Wendy Moore, 2009.
What a depressing book. It’s about the life of Mary Eleanor Bowes, the Countess of Strathmore and Kinghorne (1749 to 1800), and in particular her marriage to Andrew Robinson Stoney. He deceived her into marriage and was exceptionally abusive even for the time.
Here’s a summary of his treatment of her and her first escape, from the Guardian review:
Her second husband’s relentless physical and mental cruelty left Mary a changed woman. Beating her behind closed doors, he controlled her obsessively in public: she could not dress, eat, or converse without his permission, and was reduced to borrowing stockings from her servants. Jessé Foot, Stoney’s two-faced friend and biographer, described her altered state with uncharacteristic poignancy. Convulsive sideways movements of her lower jaw mirrored Mary’s mental anguish. She was half-deaf from blows, and could barely speak. Redemption came in the figure of a female servant. Stoney’s staff usually ended up his spies, pimps or concubines, but Mary Morgan was different. After seeking legal advice, she recruited a small band of colleagues prepared to help their mistress escape. The support the countess received from retainers, tenants and colliers is stirring – many suffered in the fall-out from the failed marriage. Her loyal gardener tended her beloved plants and hothouses to the bitter end, secretly sending her the occasional consolatory pineapple.
Having escaped from her immediate danger, however, she then had no access to her money or to her children; and in fact was abducted by her husband again before being found and released.
Several of the reviews call it inspiring in that Mary Bowes did finally escape, manage to get a divorce and her fortune and her children back. But her experiences seem to have shortened her life and unsurprisingly left her with extreme anxiety.
Here’s a bit about her ex-husband’s abusive activities whilst in prison:
The teenage daughter of a fellow prisoner, who happened to own a considerable estate, Mary or “Polly” Sutton had caught Bowes’s eye when she visited her father. Applying his customary seduction technique, he charmed his prey with flattery and presents. When Polly fell ill with a fever, he sent Foot to tend her; the surgeon found her ‘feeding a pigeon with split peas out of her mouth’ and described her as ‘a girl of perfect symmetry, fair, lively, and innocent’. Making no attempt to preserve Polly’s innocence by warning her of her admirer’s depravity, Foot observed silently as Bowes duly seduced the girl and brought her to live with him in jail. If his treatment of Mary had made Bowes notorious, his most pitiful victim must surely have been young Polly whose voice would never be heard. Hiring a room for her, to which Bowes alone had a key, he kept Polly confined day and night; she was, effectively, the prisoner of a prisoner. In her lonely cell, she bore Bowes five children, all of whom shared her confinement. Never permitted to attend the dinners Bowes threw for fellow inmates, she lived the life of a recluse. Occasionally Foot caught a glimpse of her, when Bowes called him to treat one of the children, but found it impossible to speak to her since ‘Bowes was always present, hurried the visit as much as possible, locked the door, and took the key in his pocket’. Polly, who would remain with Bowes for the rest of his life, effectively became his third wife and was treated accordingly – subject to extreme domestic violence and blatant infidelity.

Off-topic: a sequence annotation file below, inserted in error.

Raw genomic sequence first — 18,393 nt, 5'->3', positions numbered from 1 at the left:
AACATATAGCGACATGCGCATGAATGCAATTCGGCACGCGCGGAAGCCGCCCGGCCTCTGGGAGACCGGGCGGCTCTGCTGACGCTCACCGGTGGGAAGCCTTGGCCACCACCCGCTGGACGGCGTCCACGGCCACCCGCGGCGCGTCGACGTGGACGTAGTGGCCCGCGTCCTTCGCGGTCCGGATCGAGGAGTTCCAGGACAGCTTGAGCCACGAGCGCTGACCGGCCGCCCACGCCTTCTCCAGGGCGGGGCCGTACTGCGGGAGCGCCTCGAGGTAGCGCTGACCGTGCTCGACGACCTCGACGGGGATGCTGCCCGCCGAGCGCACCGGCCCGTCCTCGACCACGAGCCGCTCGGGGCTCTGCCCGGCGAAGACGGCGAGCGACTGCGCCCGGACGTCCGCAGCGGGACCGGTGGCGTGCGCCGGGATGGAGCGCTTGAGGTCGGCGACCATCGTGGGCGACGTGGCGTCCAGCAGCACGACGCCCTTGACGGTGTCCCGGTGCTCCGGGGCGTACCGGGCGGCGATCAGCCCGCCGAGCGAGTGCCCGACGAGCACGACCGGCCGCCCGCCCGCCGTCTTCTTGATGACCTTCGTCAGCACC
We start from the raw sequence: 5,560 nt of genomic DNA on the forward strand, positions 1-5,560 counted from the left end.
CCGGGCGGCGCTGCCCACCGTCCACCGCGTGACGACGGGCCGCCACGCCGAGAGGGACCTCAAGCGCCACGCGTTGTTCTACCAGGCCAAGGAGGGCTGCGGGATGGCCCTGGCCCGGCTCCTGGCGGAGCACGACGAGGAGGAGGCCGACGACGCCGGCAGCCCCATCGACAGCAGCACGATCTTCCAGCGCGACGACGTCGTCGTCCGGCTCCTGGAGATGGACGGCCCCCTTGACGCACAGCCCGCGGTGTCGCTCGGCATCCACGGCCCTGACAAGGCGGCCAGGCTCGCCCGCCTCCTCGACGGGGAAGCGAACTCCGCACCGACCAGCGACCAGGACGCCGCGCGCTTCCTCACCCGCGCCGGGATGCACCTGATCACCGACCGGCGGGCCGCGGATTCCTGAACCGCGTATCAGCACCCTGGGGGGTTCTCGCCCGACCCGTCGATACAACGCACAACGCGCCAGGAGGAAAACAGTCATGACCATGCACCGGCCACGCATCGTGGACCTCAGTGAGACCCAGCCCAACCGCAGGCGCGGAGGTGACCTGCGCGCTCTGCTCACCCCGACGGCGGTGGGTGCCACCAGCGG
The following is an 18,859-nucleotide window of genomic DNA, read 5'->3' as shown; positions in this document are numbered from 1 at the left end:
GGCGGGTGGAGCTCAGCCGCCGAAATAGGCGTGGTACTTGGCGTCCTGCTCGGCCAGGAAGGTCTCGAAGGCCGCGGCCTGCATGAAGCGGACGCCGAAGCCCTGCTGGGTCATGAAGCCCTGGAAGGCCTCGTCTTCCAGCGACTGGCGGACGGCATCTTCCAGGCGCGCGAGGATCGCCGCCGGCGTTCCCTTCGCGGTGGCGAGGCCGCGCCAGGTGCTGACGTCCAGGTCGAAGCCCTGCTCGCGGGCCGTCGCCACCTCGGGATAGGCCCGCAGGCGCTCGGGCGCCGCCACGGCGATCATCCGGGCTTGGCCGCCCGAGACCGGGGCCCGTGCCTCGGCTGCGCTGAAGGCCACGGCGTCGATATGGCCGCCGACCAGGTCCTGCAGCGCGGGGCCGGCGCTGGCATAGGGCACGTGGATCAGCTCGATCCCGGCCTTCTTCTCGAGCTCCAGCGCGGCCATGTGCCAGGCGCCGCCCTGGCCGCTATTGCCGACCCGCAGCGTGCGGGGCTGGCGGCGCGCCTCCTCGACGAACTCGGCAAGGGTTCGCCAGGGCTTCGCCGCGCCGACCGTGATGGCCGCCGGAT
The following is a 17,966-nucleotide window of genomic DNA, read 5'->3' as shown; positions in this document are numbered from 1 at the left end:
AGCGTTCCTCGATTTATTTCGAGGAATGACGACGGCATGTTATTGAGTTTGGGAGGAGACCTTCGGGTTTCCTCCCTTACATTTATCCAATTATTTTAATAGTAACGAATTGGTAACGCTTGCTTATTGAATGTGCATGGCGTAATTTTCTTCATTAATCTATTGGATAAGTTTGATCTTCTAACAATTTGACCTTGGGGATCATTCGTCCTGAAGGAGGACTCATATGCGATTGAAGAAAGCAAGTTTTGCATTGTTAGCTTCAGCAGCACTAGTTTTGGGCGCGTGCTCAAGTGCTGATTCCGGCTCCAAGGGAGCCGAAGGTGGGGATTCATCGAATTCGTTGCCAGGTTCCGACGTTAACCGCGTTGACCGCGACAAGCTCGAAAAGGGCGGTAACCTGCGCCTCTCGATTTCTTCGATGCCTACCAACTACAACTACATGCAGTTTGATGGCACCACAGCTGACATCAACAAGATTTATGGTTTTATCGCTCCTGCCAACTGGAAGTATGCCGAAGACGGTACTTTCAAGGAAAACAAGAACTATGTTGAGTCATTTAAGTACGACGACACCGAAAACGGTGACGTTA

There’s an interesting blog review here.